These findings are very exciting. They suggest that Qigong practice may be a tremendous help in treating cancer and for the patients coping with the consequences of cancer and its treatment. Qigong is a light exercise as well as a mindfulness practice. Because of its gentle nature it is appropriate for individuals weakened by disease or for the elderly. The exercise component may be essential for improving the individual’s ability to fight cancer. The mindfulness component is also important as mindfulness practices, in general, have been found to be effective in improving health and fighting disease. So, the combination of gentle exercise along with mindfulness training suggests that Qigong is a potent mixture to assist cancer patients.
So, help cancer treatment with qigong.
“Qigong is clearly not for those who would like to take a pill and wait for the next instruction from the oncologist. But for anyone who has found their diagnosis has led them to a deeper enquiry into the subtler energetic levels of health and healing, this practice has a proven track record and can provide excellent results for those with the discipline for daily practice.” – Donatus Roobeek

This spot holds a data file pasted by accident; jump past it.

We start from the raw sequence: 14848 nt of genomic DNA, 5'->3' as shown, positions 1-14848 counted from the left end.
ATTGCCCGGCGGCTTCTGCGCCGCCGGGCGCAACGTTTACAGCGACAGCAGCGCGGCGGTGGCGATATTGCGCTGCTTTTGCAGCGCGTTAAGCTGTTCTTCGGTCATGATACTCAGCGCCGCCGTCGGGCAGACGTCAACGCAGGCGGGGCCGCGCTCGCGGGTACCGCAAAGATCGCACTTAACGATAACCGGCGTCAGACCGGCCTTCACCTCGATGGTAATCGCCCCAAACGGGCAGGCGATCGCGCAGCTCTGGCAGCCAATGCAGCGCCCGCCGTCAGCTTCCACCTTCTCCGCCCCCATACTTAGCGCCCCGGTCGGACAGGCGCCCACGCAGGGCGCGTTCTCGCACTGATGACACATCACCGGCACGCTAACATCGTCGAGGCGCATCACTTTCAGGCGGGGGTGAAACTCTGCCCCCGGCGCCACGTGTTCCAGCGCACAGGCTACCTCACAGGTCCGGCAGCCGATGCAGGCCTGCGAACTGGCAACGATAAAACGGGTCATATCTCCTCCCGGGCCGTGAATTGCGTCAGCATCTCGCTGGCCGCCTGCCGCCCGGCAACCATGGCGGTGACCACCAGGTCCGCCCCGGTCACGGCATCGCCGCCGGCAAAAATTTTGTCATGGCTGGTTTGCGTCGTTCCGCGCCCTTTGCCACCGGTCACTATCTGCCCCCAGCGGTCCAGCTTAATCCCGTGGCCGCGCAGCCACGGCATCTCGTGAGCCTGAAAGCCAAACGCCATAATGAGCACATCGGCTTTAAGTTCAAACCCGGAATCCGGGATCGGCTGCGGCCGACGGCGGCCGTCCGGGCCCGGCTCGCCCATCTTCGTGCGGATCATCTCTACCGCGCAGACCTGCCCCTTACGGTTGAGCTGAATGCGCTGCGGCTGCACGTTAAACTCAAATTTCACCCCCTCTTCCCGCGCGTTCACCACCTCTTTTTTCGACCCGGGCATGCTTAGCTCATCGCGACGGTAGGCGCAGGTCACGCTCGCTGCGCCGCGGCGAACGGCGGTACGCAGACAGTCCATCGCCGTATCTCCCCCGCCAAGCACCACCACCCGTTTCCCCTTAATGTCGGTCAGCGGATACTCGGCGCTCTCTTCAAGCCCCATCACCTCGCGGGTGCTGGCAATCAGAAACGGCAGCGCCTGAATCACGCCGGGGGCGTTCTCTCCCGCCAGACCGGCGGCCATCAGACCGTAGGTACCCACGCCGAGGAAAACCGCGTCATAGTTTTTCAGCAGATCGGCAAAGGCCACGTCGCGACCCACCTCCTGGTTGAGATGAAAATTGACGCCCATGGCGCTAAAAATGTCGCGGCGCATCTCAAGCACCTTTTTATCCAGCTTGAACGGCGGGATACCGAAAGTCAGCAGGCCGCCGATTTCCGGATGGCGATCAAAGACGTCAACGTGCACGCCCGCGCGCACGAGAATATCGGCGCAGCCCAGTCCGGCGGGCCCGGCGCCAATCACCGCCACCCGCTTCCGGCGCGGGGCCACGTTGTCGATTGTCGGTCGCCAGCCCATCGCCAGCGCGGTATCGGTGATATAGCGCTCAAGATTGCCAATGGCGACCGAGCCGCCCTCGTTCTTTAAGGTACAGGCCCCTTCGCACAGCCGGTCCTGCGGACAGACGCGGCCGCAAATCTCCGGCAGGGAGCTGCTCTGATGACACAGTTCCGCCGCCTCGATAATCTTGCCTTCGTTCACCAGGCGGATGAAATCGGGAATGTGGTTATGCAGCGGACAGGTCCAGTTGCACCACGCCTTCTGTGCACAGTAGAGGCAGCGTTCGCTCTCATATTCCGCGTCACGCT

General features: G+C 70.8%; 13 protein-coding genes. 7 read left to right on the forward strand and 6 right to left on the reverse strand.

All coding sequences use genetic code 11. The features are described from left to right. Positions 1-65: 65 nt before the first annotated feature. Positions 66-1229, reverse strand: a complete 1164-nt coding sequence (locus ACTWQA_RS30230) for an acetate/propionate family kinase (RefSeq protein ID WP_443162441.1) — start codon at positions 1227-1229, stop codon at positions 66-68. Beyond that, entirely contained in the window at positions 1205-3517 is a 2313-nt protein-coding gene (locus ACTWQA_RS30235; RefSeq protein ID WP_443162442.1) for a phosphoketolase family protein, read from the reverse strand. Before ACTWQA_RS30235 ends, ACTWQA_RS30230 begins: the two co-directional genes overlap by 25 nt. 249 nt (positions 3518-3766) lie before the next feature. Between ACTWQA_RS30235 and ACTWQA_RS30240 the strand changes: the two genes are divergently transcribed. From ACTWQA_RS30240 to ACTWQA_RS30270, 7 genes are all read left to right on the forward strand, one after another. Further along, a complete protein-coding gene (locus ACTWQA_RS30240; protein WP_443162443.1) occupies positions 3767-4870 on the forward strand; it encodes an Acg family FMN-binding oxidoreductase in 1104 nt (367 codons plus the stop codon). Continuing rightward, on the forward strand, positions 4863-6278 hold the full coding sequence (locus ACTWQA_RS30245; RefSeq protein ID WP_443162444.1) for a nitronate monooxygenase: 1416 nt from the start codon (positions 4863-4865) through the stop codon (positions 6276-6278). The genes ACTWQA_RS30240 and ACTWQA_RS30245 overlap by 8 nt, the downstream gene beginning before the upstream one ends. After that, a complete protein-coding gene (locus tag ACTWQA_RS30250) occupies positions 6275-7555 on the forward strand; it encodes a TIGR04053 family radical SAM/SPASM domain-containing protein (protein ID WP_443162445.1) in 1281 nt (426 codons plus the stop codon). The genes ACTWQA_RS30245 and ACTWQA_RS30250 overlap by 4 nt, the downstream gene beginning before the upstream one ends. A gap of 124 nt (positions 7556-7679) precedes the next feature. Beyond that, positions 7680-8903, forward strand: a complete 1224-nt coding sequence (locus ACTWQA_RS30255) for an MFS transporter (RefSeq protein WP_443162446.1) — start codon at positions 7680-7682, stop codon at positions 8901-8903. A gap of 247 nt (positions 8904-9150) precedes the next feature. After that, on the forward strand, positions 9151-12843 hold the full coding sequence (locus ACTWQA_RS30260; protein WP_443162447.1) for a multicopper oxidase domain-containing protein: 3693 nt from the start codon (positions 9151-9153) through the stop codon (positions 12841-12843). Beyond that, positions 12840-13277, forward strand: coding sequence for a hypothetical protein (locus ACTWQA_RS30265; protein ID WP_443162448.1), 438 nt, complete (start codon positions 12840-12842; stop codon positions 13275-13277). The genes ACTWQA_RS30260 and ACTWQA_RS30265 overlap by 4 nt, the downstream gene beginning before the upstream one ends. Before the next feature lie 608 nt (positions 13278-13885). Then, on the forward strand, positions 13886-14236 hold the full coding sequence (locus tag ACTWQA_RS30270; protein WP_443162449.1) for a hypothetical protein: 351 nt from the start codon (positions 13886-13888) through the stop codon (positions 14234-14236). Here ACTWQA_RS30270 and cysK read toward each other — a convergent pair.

CMCS – Center for Mindfulness and Contemplative Studies
Klein PJ, Schneider R, Rhoads CJ. Qigong in cancer care: a systematic review and construct analysis of effective Qigong therapy. Support Care Cancer. 2016 Apr 5. [Epub ahead of print] Review.
Purpose: This review (a) assesses the strength of evidence addressing Qigong therapy in supportive cancer care and (b) provides insights for definition of effective Qigong therapy in supportive cancer care.